Measuring Sustainability

An update on Sustainable Seattle's Indicators

One of the articles in It's About Time! (IC#37)
Originally published in Winter 1994 on page 8
Copyright (c)1994, 1996 by Context Institute

What do wild salmon runs, juvenile crime rates, and employment levels at the world’s largest airplane manufacturer have in common? As any good systems thinker knows, the answer is "everything."

More specifically, all three are indicators – measurements of the health of larger systems – and they are part of a report recently completed by Sustainable Seattle, a volunteer "civic forum" comprised of citizens from business, government, environmental groups, and many other sectors of the Seattle community.

The report, entitled 1993 Indicators of Sustainable Community examines 20 key trends over the past two decades to create a snapshot of the Seattle area’s "long-term cultural, economic, and environmental health and vitality" – which is how the group defines sustainability.

The product of nearly three years of work involving over 200 people, the indicators were designed to answer two questions: What would a sustainable Seattle look like? And how can we measure our progress toward that goal?

Using indicators to measure trends in larger systems is nothing new. Two familiar examples are the Dow Jones Industrial Average, in which 30 "blue chip" stocks indicate the health of the stock market as a whole, and the northern spotted owl, an "indicator species" that signals the health of old growth forest ecosystems.

But Sustainable Seattle, inspired by related efforts at measuring quality of life in Jacksonville and in Oregon, and by theorists like Hazel Henderson and Herman Daly, has taken the idea two steps further. First, it focuses on sustainability (as opposed to quality of life); and second, it examines the linkages between indicators and the systems they represent.

For example, wild salmon runs are an indicator of water quality and the health of riparian ecosystems (in addition to being intrinsically, symbolically, and economically valuable). Salmon are also affected by electrical power use and water consumption. Changes in the runs affects tourism and the seafood industry. Looking at linkages expands our understanding of the reason for a salmon run’s decline and the benefits of working to maintain it.

Salmon runs in the Seattle area are in sharp decline and in danger of extinction. That fact not only rings environmental and economic alarm bells; it could also reflect our cultural attitude toward living systems. Ultimately, what’s happening to Seattle’s salmon may not differ that much from what’s happening to Seattle’s children. Our next generation – the focus of several important indicators – are experiencing higher levels of childhood poverty, low birthweight, and juvenile crime. As Kentucky writer Wendell Berry notes, "There is an uncanny resemblance between our behavior toward each other and our behavior toward the Earth."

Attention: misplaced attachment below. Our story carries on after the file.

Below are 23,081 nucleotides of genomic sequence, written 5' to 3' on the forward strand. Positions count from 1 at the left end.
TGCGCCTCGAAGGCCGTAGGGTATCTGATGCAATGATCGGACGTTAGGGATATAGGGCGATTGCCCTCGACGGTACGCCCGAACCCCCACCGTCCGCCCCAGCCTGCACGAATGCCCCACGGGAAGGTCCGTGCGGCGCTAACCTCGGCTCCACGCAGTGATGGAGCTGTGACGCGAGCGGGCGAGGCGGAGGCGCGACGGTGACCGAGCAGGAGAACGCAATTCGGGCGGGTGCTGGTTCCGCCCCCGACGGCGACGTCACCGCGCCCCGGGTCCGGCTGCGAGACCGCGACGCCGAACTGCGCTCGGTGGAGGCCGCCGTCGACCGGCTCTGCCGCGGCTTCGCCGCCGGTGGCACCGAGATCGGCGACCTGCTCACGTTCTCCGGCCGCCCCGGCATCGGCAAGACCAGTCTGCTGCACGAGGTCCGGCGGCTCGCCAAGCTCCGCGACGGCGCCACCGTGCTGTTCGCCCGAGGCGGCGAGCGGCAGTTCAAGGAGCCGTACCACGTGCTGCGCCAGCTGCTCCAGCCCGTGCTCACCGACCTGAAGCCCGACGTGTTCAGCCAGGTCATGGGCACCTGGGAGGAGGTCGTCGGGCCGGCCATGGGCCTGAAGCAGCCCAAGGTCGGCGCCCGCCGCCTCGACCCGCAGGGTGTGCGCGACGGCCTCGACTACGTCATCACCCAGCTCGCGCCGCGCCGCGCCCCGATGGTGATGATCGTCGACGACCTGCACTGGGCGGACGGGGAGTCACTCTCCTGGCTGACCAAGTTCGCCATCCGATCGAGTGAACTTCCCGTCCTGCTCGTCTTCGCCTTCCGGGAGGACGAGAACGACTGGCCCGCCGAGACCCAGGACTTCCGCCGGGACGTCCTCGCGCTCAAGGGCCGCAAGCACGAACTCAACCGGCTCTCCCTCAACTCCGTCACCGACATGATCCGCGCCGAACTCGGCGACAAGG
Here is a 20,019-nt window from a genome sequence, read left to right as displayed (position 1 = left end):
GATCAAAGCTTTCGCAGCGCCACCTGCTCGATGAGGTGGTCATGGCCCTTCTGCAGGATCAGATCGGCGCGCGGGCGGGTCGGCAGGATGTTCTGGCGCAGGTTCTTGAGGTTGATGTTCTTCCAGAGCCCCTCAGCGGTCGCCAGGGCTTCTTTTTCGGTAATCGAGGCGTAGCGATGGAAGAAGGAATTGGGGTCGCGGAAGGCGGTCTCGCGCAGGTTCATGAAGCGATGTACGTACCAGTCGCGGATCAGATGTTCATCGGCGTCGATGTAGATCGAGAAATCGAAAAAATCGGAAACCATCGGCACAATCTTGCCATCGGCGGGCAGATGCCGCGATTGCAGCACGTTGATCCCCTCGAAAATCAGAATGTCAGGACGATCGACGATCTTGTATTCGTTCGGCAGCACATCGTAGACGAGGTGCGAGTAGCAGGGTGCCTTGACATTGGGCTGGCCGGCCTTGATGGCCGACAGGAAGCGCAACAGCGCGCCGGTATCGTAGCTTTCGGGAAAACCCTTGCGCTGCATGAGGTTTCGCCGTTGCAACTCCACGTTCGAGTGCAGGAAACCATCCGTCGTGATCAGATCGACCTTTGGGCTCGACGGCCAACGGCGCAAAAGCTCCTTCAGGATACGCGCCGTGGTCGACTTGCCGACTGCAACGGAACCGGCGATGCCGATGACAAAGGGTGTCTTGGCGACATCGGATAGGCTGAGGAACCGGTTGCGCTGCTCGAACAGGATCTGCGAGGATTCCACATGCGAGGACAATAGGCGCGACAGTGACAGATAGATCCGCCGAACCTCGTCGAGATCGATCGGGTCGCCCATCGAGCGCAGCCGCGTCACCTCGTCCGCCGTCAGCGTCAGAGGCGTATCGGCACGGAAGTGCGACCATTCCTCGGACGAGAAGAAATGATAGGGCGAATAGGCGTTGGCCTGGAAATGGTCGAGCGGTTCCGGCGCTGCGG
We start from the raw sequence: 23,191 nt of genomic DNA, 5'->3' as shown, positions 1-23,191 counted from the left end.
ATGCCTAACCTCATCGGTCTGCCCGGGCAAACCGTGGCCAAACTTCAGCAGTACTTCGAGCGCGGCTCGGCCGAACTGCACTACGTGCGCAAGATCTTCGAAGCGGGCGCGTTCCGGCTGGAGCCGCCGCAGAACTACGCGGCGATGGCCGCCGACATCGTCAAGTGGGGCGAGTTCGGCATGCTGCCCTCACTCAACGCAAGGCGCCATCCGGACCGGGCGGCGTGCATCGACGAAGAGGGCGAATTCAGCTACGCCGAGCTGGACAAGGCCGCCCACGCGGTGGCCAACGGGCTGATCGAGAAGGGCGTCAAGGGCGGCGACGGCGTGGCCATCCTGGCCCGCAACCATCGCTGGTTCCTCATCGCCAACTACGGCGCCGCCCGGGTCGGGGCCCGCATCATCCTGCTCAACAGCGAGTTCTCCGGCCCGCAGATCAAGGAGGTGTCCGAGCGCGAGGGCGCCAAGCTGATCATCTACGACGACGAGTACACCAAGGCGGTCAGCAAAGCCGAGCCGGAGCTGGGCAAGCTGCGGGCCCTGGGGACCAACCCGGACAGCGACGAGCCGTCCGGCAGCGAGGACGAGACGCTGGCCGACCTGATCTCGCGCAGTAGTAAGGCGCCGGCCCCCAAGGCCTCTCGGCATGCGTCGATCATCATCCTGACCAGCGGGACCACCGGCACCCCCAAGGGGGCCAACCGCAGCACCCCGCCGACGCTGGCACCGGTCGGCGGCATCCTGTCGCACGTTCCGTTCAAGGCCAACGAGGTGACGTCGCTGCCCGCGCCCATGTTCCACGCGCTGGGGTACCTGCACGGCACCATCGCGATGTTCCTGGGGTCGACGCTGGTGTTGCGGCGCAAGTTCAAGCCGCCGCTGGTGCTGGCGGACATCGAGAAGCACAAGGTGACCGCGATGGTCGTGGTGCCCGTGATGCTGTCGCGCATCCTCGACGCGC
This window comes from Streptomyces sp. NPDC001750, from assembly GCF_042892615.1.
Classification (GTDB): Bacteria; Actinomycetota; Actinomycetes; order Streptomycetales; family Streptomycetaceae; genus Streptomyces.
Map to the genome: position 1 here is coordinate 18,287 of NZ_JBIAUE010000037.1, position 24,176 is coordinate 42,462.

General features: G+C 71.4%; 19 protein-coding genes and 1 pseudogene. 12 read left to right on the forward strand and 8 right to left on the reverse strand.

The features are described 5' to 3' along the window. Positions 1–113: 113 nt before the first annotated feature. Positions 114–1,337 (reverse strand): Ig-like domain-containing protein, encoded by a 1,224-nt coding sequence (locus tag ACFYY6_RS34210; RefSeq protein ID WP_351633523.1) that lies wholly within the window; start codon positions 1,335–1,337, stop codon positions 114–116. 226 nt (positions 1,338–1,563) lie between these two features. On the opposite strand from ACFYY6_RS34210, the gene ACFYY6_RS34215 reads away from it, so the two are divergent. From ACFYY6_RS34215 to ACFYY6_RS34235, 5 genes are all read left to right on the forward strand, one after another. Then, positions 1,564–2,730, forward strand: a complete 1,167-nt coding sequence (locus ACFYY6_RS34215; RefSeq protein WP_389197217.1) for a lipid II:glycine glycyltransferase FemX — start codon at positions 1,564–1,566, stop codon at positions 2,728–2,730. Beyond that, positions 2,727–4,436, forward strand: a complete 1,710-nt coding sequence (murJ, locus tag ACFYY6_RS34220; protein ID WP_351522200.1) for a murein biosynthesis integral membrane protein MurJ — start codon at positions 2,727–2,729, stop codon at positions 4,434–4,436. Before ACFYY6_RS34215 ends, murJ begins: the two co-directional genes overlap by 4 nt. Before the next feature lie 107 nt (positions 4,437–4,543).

But not all of Sustainable Seattle’s first 20 indicators (out of a projected set of 40) bring bad news. The job market, for example, is not as dependent on the Boeing Company and other top-ten employers as it used to be. Over the past decade, jobs have been spreading among a more diverse set of enterprises, creating a more resilient economic base. And the hours of paid work at the average wage required to meet basic needs like rent, food, and clothing has remained remarkably stable.

Other indicators bring still more surprises. Air quality, which most citizens would guess has been declining, has actually improved by 65 percent over the decade. On the other hand, Seattle/King County residents are discarding ever increasing amounts of garbage, at rates that almost outstrip the growth in our famed recycling programs.

Overall, the indicators show Seattle to be a city moving away from sustainability. But measuring progress is, of course, not the same as making it. Sustainable Seattle is using the indicators to call attention to long-term trends, and volunteers are now designing an ambitious array of efforts to turn these trends in the right direction and encourage citizens and policy-makers to help make sustainability a reality.

"Things have their due measure," wrote the Roman poet Horace some 2,000 years ago. "There are ultimately fixed limits, beyond which, or short of which, something must be wrong." Horace lived in an imperial city that ignored those limits, leading to its decline and fall. We in Sustainable Seattle are working to ensure that our city stays healthy – indeed, keeps getting better – for a long, long time.

Sustainable Seattle was initiated by IN CONTEXT and Metro Center YMCA. Its 44-page report, 1993 Indicators of Sustainable Community, is available for $10 from Metrocenter YMCA, 909 4th Ave., Seattle, WA 98103.

Alan AtKisson, a co-founder of Sustainable Seattle, is former executive editor of IC and now a consultant focusing on innovation, sustainability, and cultural change. Write him at 546 N. 74th Street, Seattle, WA 98103.

Do NOT follow this link or you will be banned from the site!